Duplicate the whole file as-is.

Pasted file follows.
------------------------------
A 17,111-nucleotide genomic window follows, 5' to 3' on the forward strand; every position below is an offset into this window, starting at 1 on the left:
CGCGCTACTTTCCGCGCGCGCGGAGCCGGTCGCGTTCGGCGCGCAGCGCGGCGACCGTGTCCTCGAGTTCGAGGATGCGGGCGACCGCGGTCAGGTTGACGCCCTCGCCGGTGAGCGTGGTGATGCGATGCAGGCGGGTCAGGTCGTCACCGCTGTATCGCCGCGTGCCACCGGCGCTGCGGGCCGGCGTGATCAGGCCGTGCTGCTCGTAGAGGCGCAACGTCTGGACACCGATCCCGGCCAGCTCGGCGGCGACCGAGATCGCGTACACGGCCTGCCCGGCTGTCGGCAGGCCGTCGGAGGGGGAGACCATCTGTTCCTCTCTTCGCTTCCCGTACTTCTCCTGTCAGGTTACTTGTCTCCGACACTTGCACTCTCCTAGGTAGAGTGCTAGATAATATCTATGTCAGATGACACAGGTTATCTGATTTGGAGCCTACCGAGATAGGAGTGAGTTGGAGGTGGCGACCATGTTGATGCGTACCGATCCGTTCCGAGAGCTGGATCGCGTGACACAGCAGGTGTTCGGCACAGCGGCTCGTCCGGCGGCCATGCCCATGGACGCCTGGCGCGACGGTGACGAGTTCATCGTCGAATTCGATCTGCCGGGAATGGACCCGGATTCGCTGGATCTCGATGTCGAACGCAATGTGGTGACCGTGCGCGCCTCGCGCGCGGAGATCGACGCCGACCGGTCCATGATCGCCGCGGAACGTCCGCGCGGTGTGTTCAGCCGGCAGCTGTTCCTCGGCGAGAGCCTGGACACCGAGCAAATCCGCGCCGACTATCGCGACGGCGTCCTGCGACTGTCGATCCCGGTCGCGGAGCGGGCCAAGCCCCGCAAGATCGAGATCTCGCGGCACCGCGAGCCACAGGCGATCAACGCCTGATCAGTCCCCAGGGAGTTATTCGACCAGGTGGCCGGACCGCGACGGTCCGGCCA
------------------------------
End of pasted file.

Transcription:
A 17,111-nucleotide genomic window follows, 5' to 3' on the forward strand; every position below is an offset into this window, starting at 1 on the left:
CGCGCTACTTTCCGCGCGCGCGGAGCCGGTCGCGTTCGGCGCGCAGCGCGGCGACCGTGTCCTCGAGTTCGAGGATGCGGGCGACCGCGGTCAGGTTGACGCCCTCGCCGGTGAGCGTGGTGATGCGATGCAGGCGGGTCAGGTCGTCACCGCTGTATCGCCGCGTGCCACCGGCGCTGCGGGCCGGCGTGATCAGGCCGTGCTGCTCGTAGAGGCGCAACGTCTGGACACCGATCCCGGCCAGCTCGGCGGCGACCGAGATCGCGTACACGGCCTGCCCGGCTGTCGGCAGGCCGTCGGAGGGGGAGACCATCTGTTCCTCTCTTCGCTTCCCGTACTTCTCCTGTCAGGTTACTTGTCTCCGACACTTGCACTCTCCTAGGTAGAGTGCTAGATAATATCTATGTCAGATGACACAGGTTATCTGATTTGGAGCCTACCGAGATAGGAGTGAGTTGGAGGTGGCGACCATGTTGATGCGTACCGATCCGTTCCGAGAGCTGGATCGCGTGACACAGCAGGTGTTCGGCACAGCGGCTCGTCCGGCGGCCATGCCCATGGACGCCTGGCGCGACGGTGACGAGTTCATCGTCGAATTCGATCTGCCGGGAATGGACCCGGATTCGCTGGATCTCGATGTCGAACGCAATGTGGTGACCGTGCGCGCCTCGCGCGCGGAGATCGACGCCGACCGGTCCATGATCGCCGCGGAACGTCCGCGCGGTGTGTTCAGCCGGCAGCTGTTCCTCGGCGAGAGCCTGGACACCGAGCAAATCCGCGCCGACTATCGCGACGGCGTCCTGCGACTGTCGATCCCGGTCGCGGAGCGGGCCAAGCCCCGCAAGATCGAGATCTCGCGGCACCGCGAGCCACAGGCGATCAACGCCTGATCAGTCCCCAGGGAGTTATTCGACCAGGTGGCCGGACCGCGACGGTCCGGCCA